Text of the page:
A stereophonic pilot signal of 19 KHz applied to a first input terminal 101 is divided by a divider circuit 102 and thereafter, applied to a counter 103 as a clock signal, and also applied to the first T-FF 109, and further divided by the first through fourth T-FFs 109 through 112. As a result, a clock signal of approximately 4.6 Hz less than half the frequency of a discrimination signal is generated at the output terminal of the fourth T-FF 112. The clock signal of 4.6 Hz and a pulse signal corresponding to the discrimination signal of 10 Hz supplied from the pulse generating circuit 106 are applied to the first AND gate 113. The waveform of the signal outputted from the pulse generating circuit 106 is as shown by (a) in FIG. 2 and the waveform of the signal outputted from the fourth T-FF 112 is as shown by (b) in FIG. 2. Accordingly, the waveform of the signal outputted from the first AND gate 113 is as shown by (c) in FIG. 2. A reset signal as shown by (d) in FIG. 2 is outputted from the second AND gate 114 whose input terminal is connected to the output terminals of the first through fourth T-FFs 109 through 112. The reset signal is applied to the reset terminal of the first D-FF 115. As a result, a signal is generated as the Q output of the first D-FF 115. The level of this signal becomes "L" as shown by (e) in FIG. 2 in response to the reset signal and an becomes "H" when the output signal (shown by (c) in FIG. 2) of the first AND gate 113 falls. The Q output of the first D-FF 115 is connected to the D input of the second D-FF 116 and the clock signal outputted from the fourth T-FF 112 is applied to the clock input of the second D-FF 116. A signal as shown by (f) in FIG. 2 is generated at the Q output of the second D-FF 116. The level of this signal is "H" while the signal is intermittently outputted from the first AND gate 113. The level of the output signal of the second D-FF 116 becomes "L" when a signal is not outputted from the first AND gate 113, i.e., a discrimination signal is not inputted to a second input terminal 104. Accordingly, whether or not a discrimination signal is applied to the signal distinction circuit can be detected by the level of the output signal of the second D-FF 116. The detecting circuit 108 is forced to be driven by the signal outputted from the second D-FF 116. Therefore, irrespective of the state ("H" or "L") of the output signal of the counter 103, and "L" level signal is outputted from the detecting circuit 108 and the "L" level signal is applied to the respective portions of the receiver. Thus, the switching of the receiver is effected.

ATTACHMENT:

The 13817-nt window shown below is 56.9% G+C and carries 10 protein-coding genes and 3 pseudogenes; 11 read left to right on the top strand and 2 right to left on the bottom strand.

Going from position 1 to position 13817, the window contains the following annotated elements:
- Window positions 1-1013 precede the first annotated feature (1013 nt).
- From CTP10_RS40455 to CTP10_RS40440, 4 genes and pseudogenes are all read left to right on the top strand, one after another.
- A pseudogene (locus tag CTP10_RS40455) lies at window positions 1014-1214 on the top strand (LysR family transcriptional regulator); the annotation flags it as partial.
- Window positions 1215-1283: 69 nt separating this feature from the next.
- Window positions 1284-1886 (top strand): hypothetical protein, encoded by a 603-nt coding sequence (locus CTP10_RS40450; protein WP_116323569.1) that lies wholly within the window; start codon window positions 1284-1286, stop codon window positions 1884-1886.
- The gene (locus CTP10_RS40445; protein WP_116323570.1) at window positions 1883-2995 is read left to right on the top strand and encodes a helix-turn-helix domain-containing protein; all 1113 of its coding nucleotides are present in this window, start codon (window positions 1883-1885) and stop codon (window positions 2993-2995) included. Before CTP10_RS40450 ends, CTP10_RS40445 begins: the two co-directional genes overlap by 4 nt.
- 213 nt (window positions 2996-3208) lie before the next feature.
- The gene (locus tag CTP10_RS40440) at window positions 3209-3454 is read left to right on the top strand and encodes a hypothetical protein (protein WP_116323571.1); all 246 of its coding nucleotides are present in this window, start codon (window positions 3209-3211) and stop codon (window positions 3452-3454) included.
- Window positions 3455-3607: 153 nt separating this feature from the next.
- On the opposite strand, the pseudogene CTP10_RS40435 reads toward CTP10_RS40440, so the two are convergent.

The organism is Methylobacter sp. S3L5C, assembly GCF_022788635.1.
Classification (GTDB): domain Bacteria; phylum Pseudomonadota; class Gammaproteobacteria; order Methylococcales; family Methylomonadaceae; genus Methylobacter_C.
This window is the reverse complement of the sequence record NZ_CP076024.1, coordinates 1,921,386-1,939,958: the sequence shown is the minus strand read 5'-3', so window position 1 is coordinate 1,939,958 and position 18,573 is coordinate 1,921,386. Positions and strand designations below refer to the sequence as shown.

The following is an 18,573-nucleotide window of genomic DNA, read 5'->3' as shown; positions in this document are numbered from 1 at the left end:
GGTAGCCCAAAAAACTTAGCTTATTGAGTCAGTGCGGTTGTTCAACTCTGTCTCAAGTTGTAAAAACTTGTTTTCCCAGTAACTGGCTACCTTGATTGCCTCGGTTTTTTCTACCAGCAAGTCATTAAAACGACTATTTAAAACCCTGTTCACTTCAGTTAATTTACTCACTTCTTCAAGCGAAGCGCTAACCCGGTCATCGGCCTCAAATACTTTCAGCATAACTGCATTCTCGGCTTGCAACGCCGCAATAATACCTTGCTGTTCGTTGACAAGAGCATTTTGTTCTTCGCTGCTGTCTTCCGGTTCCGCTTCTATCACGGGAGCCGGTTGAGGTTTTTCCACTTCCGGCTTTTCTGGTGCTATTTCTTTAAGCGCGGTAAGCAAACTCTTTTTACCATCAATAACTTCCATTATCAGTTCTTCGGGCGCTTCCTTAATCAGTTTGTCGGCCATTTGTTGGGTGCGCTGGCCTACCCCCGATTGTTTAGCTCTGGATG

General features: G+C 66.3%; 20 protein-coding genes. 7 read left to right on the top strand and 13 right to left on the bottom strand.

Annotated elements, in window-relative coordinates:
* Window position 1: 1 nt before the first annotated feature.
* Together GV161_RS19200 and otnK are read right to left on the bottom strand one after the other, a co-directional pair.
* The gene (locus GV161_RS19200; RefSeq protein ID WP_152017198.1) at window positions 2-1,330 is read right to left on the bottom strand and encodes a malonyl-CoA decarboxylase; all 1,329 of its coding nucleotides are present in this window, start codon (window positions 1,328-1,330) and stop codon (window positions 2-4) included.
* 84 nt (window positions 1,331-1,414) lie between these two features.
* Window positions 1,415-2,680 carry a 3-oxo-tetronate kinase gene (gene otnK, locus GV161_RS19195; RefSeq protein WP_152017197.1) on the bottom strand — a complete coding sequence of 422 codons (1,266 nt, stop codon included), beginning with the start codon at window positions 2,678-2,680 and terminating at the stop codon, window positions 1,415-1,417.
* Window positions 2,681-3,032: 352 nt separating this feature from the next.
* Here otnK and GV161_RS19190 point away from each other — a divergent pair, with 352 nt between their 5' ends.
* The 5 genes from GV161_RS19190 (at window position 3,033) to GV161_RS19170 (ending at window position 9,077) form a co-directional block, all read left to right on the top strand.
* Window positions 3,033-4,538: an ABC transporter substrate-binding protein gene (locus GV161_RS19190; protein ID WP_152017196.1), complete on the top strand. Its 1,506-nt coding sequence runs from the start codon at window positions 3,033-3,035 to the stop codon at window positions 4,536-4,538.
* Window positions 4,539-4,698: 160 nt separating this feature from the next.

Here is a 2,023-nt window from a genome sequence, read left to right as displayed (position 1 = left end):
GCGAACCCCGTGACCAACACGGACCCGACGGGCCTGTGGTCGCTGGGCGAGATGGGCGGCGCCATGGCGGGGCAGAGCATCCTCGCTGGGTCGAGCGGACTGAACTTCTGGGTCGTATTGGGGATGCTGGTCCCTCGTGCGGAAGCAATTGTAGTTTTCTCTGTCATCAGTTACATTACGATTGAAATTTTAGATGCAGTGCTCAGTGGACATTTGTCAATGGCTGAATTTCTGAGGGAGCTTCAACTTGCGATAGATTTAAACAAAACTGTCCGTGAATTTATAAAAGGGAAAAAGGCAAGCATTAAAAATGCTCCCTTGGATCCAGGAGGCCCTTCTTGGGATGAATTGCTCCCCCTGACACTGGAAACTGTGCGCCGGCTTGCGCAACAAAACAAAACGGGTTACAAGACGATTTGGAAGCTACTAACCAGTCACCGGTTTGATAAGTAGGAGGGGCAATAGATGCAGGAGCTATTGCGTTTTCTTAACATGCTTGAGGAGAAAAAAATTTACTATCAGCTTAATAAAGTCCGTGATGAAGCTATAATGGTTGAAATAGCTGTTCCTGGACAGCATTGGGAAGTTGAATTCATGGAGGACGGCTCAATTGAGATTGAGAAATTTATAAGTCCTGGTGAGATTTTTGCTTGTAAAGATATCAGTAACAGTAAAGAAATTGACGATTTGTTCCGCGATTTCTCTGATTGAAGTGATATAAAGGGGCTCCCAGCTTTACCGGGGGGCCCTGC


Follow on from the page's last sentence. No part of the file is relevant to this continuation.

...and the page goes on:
According to the first embodiment, since the discrimination signal is detected by the counter, a malfunction that the signal of a noise is distinguished as a discrimination signal can be prevented. Further, when the discrimination signal is not applied to the signal distinction circuit, a malfunction caused by the clocking of the counter can be prevented since the detecting circuit is forcibly switched by the output signal of the arithmetic circuit. Since a signal distinction circuit according to the present invention is capable of accurately distinguishing the presence of a discrimination signal, it can be preferably utilized as a receiver for an FMX stereophonic broadcasting.

Second Embodiment